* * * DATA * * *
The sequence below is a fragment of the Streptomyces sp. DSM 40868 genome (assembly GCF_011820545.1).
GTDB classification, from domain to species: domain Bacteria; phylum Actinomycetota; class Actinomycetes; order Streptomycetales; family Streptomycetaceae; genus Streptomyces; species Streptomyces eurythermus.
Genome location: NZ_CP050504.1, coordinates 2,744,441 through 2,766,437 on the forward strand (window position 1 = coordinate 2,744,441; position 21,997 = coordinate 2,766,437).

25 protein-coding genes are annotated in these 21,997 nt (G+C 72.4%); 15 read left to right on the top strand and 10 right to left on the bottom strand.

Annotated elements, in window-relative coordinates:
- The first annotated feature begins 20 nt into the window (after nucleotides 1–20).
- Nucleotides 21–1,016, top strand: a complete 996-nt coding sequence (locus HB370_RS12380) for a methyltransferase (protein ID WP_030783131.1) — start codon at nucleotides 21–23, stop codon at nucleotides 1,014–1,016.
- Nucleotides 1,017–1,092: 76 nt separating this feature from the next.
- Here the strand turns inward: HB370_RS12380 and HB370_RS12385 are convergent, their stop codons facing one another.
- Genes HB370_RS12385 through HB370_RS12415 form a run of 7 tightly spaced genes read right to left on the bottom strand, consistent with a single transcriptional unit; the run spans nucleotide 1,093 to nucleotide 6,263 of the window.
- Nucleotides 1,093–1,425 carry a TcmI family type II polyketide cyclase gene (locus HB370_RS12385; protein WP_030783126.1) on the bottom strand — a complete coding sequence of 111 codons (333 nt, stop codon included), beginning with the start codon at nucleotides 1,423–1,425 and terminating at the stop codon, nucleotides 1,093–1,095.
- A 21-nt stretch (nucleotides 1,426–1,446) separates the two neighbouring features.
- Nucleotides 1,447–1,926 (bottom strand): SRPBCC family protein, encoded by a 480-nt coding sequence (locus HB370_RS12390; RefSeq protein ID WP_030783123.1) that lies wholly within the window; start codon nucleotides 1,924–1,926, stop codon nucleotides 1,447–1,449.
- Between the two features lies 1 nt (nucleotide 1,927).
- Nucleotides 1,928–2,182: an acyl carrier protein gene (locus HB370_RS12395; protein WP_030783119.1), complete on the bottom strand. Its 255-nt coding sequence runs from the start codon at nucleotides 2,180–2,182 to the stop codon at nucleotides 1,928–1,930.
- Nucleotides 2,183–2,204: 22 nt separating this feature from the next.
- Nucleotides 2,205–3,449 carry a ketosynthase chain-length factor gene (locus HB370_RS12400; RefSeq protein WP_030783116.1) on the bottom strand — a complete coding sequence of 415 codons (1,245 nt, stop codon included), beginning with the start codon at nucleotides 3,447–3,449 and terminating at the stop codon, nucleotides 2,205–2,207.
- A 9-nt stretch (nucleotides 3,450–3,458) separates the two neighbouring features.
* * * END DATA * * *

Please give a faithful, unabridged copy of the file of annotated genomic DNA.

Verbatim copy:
The sequence below is a fragment of the Streptomyces sp. DSM 40868 genome (assembly GCF_011820545.1).
GTDB classification, from domain to species: domain Bacteria; phylum Actinomycetota; class Actinomycetes; order Streptomycetales; family Streptomycetaceae; genus Streptomyces; species Streptomyces eurythermus.
Genome location: NZ_CP050504.1, coordinates 2,744,441 through 2,766,437 on the forward strand (window position 1 = coordinate 2,744,441; position 21,997 = coordinate 2,766,437).

25 protein-coding genes are annotated in these 21,997 nt (G+C 72.4%); 15 read left to right on the top strand and 10 right to left on the bottom strand.

Annotated elements, in window-relative coordinates:
- The first annotated feature begins 20 nt into the window (after nucleotides 1–20).
- Nucleotides 21–1,016, top strand: a complete 996-nt coding sequence (locus HB370_RS12380) for a methyltransferase (protein ID WP_030783131.1) — start codon at nucleotides 21–23, stop codon at nucleotides 1,014–1,016.
- Nucleotides 1,017–1,092: 76 nt separating this feature from the next.
- Here the strand turns inward: HB370_RS12380 and HB370_RS12385 are convergent, their stop codons facing one another.
- Genes HB370_RS12385 through HB370_RS12415 form a run of 7 tightly spaced genes read right to left on the bottom strand, consistent with a single transcriptional unit; the run spans nucleotide 1,093 to nucleotide 6,263 of the window.
- Nucleotides 1,093–1,425 carry a TcmI family type II polyketide cyclase gene (locus HB370_RS12385; protein WP_030783126.1) on the bottom strand — a complete coding sequence of 111 codons (333 nt, stop codon included), beginning with the start codon at nucleotides 1,423–1,425 and terminating at the stop codon, nucleotides 1,093–1,095.
- A 21-nt stretch (nucleotides 1,426–1,446) separates the two neighbouring features.
- Nucleotides 1,447–1,926 (bottom strand): SRPBCC family protein, encoded by a 480-nt coding sequence (locus HB370_RS12390; RefSeq protein ID WP_030783123.1) that lies wholly within the window; start codon nucleotides 1,924–1,926, stop codon nucleotides 1,447–1,449.
- Between the two features lies 1 nt (nucleotide 1,927).
- Nucleotides 1,928–2,182: an acyl carrier protein gene (locus HB370_RS12395; protein WP_030783119.1), complete on the bottom strand. Its 255-nt coding sequence runs from the start codon at nucleotides 2,180–2,182 to the stop codon at nucleotides 1,928–1,930.
- Nucleotides 2,183–2,204: 22 nt separating this feature from the next.
- Nucleotides 2,205–3,449 carry a ketosynthase chain-length factor gene (locus HB370_RS12400; RefSeq protein WP_030783116.1) on the bottom strand — a complete coding sequence of 415 codons (1,245 nt, stop codon included), beginning with the start codon at nucleotides 3,447–3,449 and terminating at the stop codon, nucleotides 2,205–2,207.
- A 9-nt stretch (nucleotides 3,450–3,458) separates the two neighbouring features.